Health & Wellness
If you've ever had pink eye in your life, you know just how uncomfortable the ailment is. The irritation and pain are only compounded by the crusty discharge that can cause your eye to seal shut. Inevitably, when pink eye occurs, a doctor's visit is quick to follow … and when your dog gets pink eye, the result should be no different. So if you've noticed your dog's eyes taking on a tell-tale rosy hue, here's what you should do.
"Pink eye is the term used for conjunctivitis. This is an infection in your dog's eye," Dr. Sara Ochoa, DVM, a veterinarian at Whitehouse Veterinary Hospital in Whitehouse, TX, explains. This infection and the commonly-seen inflammation (the "pink eye" part of the infection) that takes place can originate from a number of factors ranging from allergens to foreign bodies to trauma to the eye (like if your dog gets in a fight with another animal). While the underlying cause is important (and may need to be diagnosed and treated specifically), the inflammation itself is what earns the term "pink eye."
The primary symptom of pink eye is right there in the name — the white part of the eye takes on a pink or red hue and looks irritated and inflamed. But that's not the only symptom. "Some of the most common signs and symptoms of pink eye are redness, swelling and discharge from the eyes. Some dogs may also paw at their eyes or rub their face on the floor," Dr. Ochoa notes. So if you see these symptoms, or if your dog's eyes appear to be uncomfortable, it's important to take steps to relieve the discomfort.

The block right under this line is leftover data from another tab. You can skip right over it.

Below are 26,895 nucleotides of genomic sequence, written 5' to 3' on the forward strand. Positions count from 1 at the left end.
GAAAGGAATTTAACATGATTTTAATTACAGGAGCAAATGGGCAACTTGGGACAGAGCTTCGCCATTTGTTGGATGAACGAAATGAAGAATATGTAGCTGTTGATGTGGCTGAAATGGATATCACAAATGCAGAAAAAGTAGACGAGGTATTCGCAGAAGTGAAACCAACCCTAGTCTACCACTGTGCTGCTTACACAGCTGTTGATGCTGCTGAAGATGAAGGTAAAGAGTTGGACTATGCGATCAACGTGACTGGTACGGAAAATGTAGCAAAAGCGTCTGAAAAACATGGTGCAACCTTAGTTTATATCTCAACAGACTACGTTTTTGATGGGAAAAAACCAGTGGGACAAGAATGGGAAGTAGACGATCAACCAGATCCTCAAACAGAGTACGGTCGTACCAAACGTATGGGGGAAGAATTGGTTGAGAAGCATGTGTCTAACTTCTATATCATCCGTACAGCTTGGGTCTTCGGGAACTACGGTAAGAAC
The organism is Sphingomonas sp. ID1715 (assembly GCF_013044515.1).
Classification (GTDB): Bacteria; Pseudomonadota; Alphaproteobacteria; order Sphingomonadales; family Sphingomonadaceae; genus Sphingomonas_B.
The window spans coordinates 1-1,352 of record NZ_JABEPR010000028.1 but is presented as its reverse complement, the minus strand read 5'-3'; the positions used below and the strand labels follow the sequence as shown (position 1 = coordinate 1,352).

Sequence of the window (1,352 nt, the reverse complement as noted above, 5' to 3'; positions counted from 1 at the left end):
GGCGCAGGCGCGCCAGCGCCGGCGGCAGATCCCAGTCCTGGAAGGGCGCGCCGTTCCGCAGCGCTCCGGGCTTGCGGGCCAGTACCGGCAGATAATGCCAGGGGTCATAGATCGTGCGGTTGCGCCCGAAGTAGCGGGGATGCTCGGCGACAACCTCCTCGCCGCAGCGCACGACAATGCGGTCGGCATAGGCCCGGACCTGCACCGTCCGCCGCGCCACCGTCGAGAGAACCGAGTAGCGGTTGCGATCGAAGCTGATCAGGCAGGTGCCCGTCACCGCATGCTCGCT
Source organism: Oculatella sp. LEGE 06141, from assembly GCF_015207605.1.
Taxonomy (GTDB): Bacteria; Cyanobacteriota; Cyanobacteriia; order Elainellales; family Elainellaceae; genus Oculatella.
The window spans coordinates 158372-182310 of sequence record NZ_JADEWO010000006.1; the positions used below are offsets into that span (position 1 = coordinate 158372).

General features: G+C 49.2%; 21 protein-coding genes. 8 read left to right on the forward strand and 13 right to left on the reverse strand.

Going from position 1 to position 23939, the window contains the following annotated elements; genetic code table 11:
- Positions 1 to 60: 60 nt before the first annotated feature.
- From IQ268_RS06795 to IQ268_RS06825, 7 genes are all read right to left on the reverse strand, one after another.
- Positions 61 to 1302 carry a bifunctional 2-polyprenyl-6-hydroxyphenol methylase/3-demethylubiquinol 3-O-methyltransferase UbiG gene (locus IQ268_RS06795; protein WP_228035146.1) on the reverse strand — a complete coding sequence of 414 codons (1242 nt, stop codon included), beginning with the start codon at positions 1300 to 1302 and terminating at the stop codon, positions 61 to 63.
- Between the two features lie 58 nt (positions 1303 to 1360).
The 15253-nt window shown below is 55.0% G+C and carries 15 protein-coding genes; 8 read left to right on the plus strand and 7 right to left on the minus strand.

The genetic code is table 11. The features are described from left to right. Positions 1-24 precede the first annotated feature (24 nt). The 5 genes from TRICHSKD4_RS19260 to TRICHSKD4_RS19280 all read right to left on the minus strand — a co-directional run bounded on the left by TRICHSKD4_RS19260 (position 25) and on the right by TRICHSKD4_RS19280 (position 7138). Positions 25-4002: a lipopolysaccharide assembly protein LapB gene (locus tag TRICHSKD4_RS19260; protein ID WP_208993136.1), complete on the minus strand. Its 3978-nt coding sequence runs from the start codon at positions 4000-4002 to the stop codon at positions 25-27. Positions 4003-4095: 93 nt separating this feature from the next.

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Of course, any time your dog's eyes seem to be infected, it's important to call your vet. "At home, you can use warm compresses and vet-approved contact saline to flush the eye. If the eye is not improving, it is best to see your vet. Eye issues can get very bad, very quickly," Dr. Ochoa warns.
That said, if you can't get an immediate appointment to see your vet, Dr. Ochoa suggests home-based treatments (ones approved by your vet!) can help clear any foreign body that might be irritating while potentially preventing the infection from spreading to both eyes.
Once you're able to get in to see your vet (Dr. Ochoa notes that you should see your vet as soon as possible), the first thing your vet will do is to seek the underlying cause. Remember, the inflammation of the eye is really just a symptom, so it's important to figure out why your dog is experiencing the inflammation at all.
"Your vet will fully examine and stain your dog's eye to check for any scratch or ulcer on the eye. They'll then prescribe antibiotic or steroid drops to help treat the infection and discomfort," Dr. Ochoa says. And if the cause is chronic (from sources like dry eye or allergens), they may also prescribe additional ongoing treatment measures to help prevent future infections.
When it comes to pink eye in dogs, the good news is that the ailment is typically easy to treat and can be cleared up in a matter of days. But just because pink eye isn't generally considered an emergency, that doesn't mean it shouldn't be dealt with quickly. Take your dog's eye discomfort seriously and make sure you call your vet when she has pink eye symptoms.
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